|No spouse, no children, no grandchildren etc, no parents, no siblings or nieces and nephews surviving||The surviving grandparents are entitled to the whole estate equally. If only one grandparent survives they will receive the whole estate.|
|No spouse, no children, no grandchildren etc, no parents, no siblings, no nieces and nephews, no grandparents surviving||The surviving Aunts and Uncles of the deceased are entitled to the whole estate in equal shares. If an Aunt or Uncle predeceases but has a child or children surviving, those children (being first cousins of the deceased) take the share their parent would have taken.|
|No spouse, no children, no grandchildren etc, no parents, no siblings, no nieces and nephews, no grandparents, no Aunts and Uncles, no first cousins||The State of NSW (ie. the Government)|
Some important things to note:
- A spouse includes not only a married spouse, but also a defacto spouse. To be entitled as a defacto spouse the relationship must have been in place for at least 2 years up to and including the death, or if the relationship was for less than 2 years up to and including the death, must have resulted in a child. A spouse also includes a person who was in a registered relationship with the deceased (that is, a relationship registered under the Relationships Register Act (2010)).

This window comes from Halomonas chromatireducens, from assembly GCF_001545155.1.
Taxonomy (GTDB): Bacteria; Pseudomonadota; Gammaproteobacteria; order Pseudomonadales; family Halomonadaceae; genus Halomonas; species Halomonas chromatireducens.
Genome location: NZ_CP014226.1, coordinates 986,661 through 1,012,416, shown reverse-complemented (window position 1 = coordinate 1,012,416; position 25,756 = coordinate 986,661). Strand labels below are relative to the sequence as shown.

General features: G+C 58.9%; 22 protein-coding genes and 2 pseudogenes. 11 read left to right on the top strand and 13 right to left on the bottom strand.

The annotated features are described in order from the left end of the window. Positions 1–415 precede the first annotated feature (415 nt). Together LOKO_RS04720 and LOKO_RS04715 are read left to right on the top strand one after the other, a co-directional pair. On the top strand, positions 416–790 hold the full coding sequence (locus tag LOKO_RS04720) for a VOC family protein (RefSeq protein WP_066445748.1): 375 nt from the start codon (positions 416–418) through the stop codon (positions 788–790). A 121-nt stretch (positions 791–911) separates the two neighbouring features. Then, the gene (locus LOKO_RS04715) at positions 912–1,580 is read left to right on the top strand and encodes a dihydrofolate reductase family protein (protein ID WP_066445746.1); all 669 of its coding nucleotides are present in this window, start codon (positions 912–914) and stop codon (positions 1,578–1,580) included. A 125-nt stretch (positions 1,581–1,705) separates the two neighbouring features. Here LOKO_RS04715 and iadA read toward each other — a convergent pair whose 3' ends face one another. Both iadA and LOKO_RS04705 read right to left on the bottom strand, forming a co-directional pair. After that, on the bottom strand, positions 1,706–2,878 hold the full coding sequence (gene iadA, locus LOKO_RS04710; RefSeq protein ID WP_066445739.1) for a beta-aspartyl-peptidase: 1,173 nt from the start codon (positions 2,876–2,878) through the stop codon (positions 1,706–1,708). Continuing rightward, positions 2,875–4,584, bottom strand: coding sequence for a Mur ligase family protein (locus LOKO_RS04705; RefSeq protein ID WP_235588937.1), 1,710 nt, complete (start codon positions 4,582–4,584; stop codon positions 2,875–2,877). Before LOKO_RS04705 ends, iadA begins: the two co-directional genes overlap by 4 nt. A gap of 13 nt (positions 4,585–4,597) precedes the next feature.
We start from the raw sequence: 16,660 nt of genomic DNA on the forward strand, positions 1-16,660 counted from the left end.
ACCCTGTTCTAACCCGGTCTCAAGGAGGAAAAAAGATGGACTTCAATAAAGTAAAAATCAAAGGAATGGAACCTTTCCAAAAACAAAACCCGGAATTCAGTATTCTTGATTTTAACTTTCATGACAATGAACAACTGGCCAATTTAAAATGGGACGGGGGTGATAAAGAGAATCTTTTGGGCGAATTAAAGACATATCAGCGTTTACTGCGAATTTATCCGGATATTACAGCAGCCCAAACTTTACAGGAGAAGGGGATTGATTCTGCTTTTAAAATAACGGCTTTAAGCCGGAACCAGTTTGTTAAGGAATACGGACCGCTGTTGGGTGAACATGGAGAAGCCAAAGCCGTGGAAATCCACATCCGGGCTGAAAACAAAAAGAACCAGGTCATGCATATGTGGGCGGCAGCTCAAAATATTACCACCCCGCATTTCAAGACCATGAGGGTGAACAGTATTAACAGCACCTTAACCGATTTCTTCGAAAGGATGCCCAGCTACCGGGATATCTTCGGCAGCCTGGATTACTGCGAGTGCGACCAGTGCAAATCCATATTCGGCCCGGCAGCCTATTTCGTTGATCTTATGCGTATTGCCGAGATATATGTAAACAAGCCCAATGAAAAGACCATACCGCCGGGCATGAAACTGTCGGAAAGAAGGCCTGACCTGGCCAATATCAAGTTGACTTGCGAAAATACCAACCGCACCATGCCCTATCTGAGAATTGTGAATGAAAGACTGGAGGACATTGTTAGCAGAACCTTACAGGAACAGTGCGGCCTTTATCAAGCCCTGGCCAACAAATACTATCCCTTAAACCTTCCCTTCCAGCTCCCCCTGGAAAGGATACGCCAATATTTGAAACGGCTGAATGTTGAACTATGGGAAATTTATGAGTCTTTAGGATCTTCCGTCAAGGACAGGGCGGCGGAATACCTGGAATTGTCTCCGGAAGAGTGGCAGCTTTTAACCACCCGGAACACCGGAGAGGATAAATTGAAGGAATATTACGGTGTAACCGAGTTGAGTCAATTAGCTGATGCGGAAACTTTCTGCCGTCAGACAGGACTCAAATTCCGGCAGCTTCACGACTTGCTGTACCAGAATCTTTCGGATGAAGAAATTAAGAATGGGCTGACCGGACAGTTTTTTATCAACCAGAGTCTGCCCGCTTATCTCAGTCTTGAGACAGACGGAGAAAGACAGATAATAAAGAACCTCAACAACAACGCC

- The law recognises that a person may have more than one spouse. As an example, a person may be separated from the person to whom they are married, and they may be in a long term defacto relationship. Where there is more than one spouse entitled to the estate, the spouses share the estate (or that portion of the estate to which the spouses are entitled), although not necessarily in equal shares. The spouses can attempt to reach agreement on how much they each receive, or the Court can decide.
The above is a general overview of what happens if you die without a Will. As you can see, it can become quite complicated. This makes it all the more important to have a Will, to ensure you have a say in who gets what, and to lessen the chance of disputes arising.
Who will be responsible for looking after your estate if you die without a Will?
When you make a Will, you choose who will be responsible for administering your estate – your Executor. When you die without a Will, you haven’t made this choice and there may be uncertainty regarding who will administer your estate.